Sunday, May 29, 2011

Crazy Cool

May, 1961

The wonderful sound coming out of the Beatles amplifiers are only part of their magic.  As mentioned before, another big contribution is made by that almost undefinable something we call "charisma".  And the Beatles are getting and projecting pure doses of it every night in Hamburg.

What is happening was reinforced for me by the news this week of Gil Scott Heron, a troubled musician and poet who died this week after decades of drug and alcohol abuse.  I saw him him the mid-60s at the Grande Ballroom in Detroit.  I feel like what I saw there is in a direct line of descent from what the Beatles and their Hamburg friends were starting in 1961.  I remember being completely mesmerized by his reading of his most famous poem "The Revolution Will Not Be Televised".  It was not about an esthetically attractive work of art, but as if we were being shaken awake from a pleasant hypnotic dream.  As with the Beatles, his work was about much more than just providing window dressing to be gazed at and admired.  It was meant to be a wake-up call and consciousness raiser.  Of course, John Lennon and company were light years away from the political message of Gil Scott Heron, but there was undeniably an element of "Shock of the New" in the Beatles music, a shock that demanded full attention from  its audience.  That shock distinguishes all great art, whether Joyce's "Ulysses", Picasso's "Guernica" or the Beatle's "I Saw Her Standing There".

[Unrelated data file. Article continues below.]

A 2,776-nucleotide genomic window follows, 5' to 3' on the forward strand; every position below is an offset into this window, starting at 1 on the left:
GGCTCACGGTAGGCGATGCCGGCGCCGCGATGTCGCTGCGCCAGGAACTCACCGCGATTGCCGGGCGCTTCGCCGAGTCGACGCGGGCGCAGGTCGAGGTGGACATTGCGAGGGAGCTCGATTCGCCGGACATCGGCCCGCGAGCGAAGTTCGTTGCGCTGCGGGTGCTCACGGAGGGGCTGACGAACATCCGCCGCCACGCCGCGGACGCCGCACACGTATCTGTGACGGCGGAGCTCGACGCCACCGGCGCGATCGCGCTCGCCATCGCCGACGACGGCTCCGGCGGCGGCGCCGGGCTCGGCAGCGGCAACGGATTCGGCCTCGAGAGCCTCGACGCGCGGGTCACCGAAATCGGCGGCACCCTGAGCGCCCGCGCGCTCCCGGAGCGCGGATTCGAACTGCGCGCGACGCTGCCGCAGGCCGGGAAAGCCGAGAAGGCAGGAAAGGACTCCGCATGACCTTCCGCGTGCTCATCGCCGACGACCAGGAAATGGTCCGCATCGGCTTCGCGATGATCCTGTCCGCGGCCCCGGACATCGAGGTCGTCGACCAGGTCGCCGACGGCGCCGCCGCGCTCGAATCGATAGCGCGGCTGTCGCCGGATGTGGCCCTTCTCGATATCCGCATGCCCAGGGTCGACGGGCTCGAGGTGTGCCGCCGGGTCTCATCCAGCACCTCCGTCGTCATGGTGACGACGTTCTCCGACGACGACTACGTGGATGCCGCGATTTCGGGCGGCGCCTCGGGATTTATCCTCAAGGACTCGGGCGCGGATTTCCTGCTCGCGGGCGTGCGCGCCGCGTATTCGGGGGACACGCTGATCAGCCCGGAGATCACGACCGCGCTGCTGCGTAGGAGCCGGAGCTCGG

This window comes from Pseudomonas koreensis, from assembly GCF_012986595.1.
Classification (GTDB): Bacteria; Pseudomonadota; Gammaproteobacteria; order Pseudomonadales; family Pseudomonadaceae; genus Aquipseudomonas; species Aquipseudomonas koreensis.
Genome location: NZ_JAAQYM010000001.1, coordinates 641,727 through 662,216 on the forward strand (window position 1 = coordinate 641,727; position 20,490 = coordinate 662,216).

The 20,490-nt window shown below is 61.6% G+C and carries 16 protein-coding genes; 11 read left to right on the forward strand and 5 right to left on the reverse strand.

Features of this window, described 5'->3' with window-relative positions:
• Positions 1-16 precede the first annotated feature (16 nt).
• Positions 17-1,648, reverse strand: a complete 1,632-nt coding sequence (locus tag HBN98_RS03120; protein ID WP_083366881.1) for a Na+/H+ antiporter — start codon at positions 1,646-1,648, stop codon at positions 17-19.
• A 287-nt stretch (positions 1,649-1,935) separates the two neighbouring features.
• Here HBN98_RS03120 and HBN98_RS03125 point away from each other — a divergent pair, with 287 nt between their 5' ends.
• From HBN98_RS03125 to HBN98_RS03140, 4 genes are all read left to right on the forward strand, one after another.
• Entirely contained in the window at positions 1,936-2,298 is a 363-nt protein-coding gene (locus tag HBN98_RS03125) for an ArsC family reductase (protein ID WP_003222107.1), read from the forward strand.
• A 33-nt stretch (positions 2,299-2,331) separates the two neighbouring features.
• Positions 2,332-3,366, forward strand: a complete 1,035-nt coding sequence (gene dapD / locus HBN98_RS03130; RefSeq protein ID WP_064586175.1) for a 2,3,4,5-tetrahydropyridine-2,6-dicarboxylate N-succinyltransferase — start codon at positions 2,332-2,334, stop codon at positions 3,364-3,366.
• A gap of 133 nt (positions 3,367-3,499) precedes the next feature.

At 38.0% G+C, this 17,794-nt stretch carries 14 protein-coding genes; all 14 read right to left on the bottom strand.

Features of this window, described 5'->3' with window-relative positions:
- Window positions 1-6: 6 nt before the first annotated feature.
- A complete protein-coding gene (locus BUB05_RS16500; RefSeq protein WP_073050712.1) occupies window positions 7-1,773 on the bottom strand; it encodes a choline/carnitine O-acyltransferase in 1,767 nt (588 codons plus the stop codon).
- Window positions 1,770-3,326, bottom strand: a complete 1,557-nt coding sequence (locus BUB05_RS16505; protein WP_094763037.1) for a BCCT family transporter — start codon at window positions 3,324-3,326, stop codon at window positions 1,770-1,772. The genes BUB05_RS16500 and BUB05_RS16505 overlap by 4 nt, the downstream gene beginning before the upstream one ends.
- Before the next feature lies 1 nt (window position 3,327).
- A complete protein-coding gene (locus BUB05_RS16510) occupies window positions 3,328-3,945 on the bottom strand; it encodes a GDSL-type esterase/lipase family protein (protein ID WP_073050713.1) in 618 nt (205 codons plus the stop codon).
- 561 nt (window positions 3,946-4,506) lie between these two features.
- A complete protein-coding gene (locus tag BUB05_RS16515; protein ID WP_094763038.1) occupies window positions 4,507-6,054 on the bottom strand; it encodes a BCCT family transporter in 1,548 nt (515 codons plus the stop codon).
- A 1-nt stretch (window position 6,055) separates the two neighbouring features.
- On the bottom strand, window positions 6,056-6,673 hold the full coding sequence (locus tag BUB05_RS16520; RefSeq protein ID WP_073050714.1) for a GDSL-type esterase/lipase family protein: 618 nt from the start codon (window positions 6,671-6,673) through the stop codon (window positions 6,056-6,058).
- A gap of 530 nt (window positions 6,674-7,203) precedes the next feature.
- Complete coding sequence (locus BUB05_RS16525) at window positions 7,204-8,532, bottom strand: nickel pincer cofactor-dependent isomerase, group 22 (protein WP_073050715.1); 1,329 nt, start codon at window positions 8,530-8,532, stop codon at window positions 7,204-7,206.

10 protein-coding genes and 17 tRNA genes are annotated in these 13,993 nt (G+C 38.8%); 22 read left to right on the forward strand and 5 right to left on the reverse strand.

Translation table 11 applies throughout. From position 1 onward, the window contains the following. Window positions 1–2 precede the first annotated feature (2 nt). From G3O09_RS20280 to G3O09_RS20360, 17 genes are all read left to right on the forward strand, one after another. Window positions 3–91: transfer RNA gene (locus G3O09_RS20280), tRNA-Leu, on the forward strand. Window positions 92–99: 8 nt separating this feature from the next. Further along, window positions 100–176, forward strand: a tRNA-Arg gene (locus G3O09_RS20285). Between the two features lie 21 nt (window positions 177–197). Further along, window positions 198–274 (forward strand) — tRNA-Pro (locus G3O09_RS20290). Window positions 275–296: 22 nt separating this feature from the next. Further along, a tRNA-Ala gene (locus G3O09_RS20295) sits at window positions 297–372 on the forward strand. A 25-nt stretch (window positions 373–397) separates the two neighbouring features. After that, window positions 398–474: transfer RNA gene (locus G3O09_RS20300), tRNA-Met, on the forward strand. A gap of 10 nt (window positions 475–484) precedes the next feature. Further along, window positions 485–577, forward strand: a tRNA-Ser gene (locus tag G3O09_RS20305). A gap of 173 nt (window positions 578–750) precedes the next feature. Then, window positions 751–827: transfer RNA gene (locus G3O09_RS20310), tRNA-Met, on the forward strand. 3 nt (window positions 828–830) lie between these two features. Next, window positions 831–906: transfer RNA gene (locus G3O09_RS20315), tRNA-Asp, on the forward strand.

The Beatles performances, while I doubt they knew what they were doing at the time, is not about white shirts, narrow ties and choreographed moves on stage.  But about eating, smoking, joking, just having fun with the audience by whatever means necessary.  Another influential band sharing the Hamburg spotlight with the Beatles was the Remo Four.  Like the Beatles, their onstage antics can, also be said to be in equal parts musical performance and theatrical event.  Imagine their cover of this song that really says it all so well, "But I Was Cool". 

Incidentally, that line of cultural descent leads further on to Alice Cooper, glam rock, poetry slams and a million other aspects of modern musical expression.  Pretty cool!

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